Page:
The Justice Department Will Review The Response To The Uvalde School Shooting After Police Admitted They Made Mistakes
The federal review aims to make a "fair, transparent, and independent" assessment of the response, including the police's delay in confronting the shooter.
President Joe Biden and first lady Jill Biden visited the site of Wednesday's school shooting in Uvalde, Texas, on Sunday as federal officials announced they had opened an investigation into how police responded to the attack.
The Department of Justice said its "fair, transparent, and independent" critical incident review had been launched at the request of Uvalde Mayor Don McLaughlin and would culminate in a report to be published with any findings.
“The goal of the review is to provide an independent account of law enforcement actions and responses that day, and to identify lessons learned and best practices to help first responders prepare for and respond to active shooter events," DOJ spokesperson Anthony Coley said in a statement.
Local police have come under immense scrutiny and criticism for not sooner confronting the shooter, who spent roughly an hour and 20 minutes inside two classrooms at Robb Elementary School murdering children. Officials have said they believed the children were already dead, but some children were still calling 911, begging for help, as police waited outside.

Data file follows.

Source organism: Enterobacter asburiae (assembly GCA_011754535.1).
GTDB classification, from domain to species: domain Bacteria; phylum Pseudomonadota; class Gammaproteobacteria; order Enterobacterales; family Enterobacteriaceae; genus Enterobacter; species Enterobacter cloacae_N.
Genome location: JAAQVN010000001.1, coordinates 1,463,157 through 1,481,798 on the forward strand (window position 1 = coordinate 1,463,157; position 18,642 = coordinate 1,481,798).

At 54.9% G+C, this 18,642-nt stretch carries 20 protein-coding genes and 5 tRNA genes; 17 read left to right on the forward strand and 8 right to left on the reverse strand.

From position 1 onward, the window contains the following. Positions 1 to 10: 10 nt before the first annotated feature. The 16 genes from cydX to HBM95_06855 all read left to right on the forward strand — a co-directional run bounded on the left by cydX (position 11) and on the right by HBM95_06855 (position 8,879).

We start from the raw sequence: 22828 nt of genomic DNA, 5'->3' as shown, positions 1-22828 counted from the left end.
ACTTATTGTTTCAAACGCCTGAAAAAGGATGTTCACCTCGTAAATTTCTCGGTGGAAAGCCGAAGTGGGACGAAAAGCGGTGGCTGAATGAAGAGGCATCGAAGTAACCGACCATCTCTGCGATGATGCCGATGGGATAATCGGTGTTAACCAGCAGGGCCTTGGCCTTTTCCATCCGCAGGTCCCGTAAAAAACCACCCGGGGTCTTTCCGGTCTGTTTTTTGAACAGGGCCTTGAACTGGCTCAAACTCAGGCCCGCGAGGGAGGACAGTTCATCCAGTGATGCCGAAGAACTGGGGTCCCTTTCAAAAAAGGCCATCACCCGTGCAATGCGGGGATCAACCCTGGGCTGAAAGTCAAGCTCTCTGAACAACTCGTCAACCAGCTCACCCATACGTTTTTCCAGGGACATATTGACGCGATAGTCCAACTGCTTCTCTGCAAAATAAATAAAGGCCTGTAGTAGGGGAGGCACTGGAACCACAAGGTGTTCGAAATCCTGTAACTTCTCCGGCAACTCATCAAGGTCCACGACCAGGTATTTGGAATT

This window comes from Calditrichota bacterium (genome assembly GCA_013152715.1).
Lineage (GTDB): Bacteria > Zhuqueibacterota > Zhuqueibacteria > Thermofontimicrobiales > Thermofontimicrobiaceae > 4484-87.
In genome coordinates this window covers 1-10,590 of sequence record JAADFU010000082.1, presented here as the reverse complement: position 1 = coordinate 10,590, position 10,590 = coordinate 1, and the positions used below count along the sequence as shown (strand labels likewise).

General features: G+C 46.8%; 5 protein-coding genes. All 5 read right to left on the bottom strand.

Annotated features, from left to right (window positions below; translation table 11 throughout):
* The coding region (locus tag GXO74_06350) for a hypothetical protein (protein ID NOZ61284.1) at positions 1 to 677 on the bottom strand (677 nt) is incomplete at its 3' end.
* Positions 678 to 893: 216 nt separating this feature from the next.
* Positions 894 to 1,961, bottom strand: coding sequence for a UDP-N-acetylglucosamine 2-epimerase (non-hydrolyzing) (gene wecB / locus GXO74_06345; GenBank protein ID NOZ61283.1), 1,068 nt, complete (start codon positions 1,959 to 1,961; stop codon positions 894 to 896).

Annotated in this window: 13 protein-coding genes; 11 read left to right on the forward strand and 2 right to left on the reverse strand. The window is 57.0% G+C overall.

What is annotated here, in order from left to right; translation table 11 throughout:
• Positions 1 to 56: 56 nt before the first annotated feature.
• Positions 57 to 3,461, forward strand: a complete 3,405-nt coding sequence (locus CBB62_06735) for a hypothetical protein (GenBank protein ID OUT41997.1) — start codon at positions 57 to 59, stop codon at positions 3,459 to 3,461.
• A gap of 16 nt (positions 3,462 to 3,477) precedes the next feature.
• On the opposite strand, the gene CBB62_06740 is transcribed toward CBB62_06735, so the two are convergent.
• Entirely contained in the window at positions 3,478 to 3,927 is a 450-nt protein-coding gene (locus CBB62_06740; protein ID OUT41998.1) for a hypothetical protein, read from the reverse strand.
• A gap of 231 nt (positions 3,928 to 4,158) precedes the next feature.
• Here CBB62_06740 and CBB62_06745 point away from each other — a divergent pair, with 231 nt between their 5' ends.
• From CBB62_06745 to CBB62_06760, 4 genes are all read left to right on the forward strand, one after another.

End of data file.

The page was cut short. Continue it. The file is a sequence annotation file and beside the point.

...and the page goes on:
At the site of the tragedy Sunday, the Bidens laid white flowers and quietly examined photographs of the 19 children and two adults killed. As they moved from picture to picture at a makeshift memorial site, the first lady touched the faces of each child and patted at her tears. The president could also be seen wiping away a tear at one point.
The couple were cheered by onlookers as they arrived and departed, but Texas Gov. Greg Abbott — who has been criticized for his defense of the state's gun laws — received some jeers as he appeared. As the governor arrived at the school, one man in the crowd shouted, "We need help!"
After visiting the school, the Bidens were set to attend Mass in Uvalde and meet with families, survivors, and first responders.
"Those parents are literally preparing to bury their children in the United States of America — to bury their children," the president said Saturday during a commencement address at the University of Delaware, his alma mater. "There’s too much violence, too much fear, too much grief."
It's the second time in as many weeks that the president has visited a city shaken by a mass shooting. The Bidens traveled to Buffalo, New York, on May 17 to comfort the families of the 10 Black shoppers killed at a supermarket.
"Let's be clear: Evil came to that elementary school classroom in Texas, to that grocery store in New York, to far too many places where innocents have died," Biden said Saturday. "In the face of such destructive forces, we have to stand stronger. We must stand stronger. We cannot outlaw tragedy, I know, but we can make America safer."